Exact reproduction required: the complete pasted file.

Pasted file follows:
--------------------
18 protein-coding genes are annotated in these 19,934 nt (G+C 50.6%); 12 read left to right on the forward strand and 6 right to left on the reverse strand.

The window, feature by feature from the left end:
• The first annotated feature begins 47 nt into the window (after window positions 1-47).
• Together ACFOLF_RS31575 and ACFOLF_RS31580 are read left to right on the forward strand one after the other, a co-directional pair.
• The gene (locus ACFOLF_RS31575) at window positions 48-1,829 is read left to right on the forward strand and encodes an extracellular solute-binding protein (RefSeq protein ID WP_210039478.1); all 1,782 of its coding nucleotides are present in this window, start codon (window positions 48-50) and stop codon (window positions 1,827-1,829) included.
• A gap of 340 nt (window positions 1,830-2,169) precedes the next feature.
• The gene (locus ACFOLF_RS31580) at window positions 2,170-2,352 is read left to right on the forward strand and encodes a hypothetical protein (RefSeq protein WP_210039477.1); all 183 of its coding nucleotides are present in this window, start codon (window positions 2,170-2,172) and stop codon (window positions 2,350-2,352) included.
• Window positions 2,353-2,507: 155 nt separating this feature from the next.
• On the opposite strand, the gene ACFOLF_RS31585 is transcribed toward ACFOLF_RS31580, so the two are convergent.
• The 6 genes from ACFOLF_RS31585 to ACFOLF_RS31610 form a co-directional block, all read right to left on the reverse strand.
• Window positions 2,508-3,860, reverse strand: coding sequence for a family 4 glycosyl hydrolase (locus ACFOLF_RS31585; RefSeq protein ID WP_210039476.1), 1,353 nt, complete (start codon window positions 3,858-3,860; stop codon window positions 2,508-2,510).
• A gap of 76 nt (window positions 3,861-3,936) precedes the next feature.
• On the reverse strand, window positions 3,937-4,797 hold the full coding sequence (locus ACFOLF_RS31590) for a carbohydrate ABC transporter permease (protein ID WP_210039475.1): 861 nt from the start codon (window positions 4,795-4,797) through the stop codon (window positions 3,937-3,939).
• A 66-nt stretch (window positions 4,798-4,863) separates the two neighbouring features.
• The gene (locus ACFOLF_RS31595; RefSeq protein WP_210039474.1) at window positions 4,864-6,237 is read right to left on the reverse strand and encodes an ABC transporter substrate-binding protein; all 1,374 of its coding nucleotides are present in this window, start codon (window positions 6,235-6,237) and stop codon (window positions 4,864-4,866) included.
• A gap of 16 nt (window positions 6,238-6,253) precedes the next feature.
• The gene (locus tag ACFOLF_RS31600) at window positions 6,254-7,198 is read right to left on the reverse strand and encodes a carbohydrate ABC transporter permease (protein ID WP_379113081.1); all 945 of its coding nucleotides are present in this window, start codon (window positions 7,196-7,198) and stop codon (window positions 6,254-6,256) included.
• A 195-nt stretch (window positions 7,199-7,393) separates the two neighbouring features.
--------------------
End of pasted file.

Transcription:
18 protein-coding genes are annotated in these 19,934 nt (G+C 50.6%); 12 read left to right on the forward strand and 6 right to left on the reverse strand.

The window, feature by feature from the left end:
• The first annotated feature begins 47 nt into the window (after window positions 1-47).
• Together ACFOLF_RS31575 and ACFOLF_RS31580 are read left to right on the forward strand one after the other, a co-directional pair.
• The gene (locus ACFOLF_RS31575) at window positions 48-1,829 is read left to right on the forward strand and encodes an extracellular solute-binding protein (RefSeq protein ID WP_210039478.1); all 1,782 of its coding nucleotides are present in this window, start codon (window positions 48-50) and stop codon (window positions 1,827-1,829) included.
• A gap of 340 nt (window positions 1,830-2,169) precedes the next feature.
• The gene (locus ACFOLF_RS31580) at window positions 2,170-2,352 is read left to right on the forward strand and encodes a hypothetical protein (RefSeq protein WP_210039477.1); all 183 of its coding nucleotides are present in this window, start codon (window positions 2,170-2,172) and stop codon (window positions 2,350-2,352) included.
• Window positions 2,353-2,507: 155 nt separating this feature from the next.
• On the opposite strand, the gene ACFOLF_RS31585 is transcribed toward ACFOLF_RS31580, so the two are convergent.
• The 6 genes from ACFOLF_RS31585 to ACFOLF_RS31610 form a co-directional block, all read right to left on the reverse strand.
• Window positions 2,508-3,860, reverse strand: coding sequence for a family 4 glycosyl hydrolase (locus ACFOLF_RS31585; RefSeq protein ID WP_210039476.1), 1,353 nt, complete (start codon window positions 3,858-3,860; stop codon window positions 2,508-2,510).
• A gap of 76 nt (window positions 3,861-3,936) precedes the next feature.
• On the reverse strand, window positions 3,937-4,797 hold the full coding sequence (locus ACFOLF_RS31590) for a carbohydrate ABC transporter permease (protein ID WP_210039475.1): 861 nt from the start codon (window positions 4,795-4,797) through the stop codon (window positions 3,937-3,939).
• A 66-nt stretch (window positions 4,798-4,863) separates the two neighbouring features.
• The gene (locus ACFOLF_RS31595; RefSeq protein WP_210039474.1) at window positions 4,864-6,237 is read right to left on the reverse strand and encodes an ABC transporter substrate-binding protein; all 1,374 of its coding nucleotides are present in this window, start codon (window positions 6,235-6,237) and stop codon (window positions 4,864-4,866) included.
• A gap of 16 nt (window positions 6,238-6,253) precedes the next feature.
• The gene (locus tag ACFOLF_RS31600) at window positions 6,254-7,198 is read right to left on the reverse strand and encodes a carbohydrate ABC transporter permease (protein ID WP_379113081.1); all 945 of its coding nucleotides are present in this window, start codon (window positions 7,196-7,198) and stop codon (window positions 6,254-6,256) included.
• A 195-nt stretch (window positions 7,199-7,393) separates the two neighbouring features.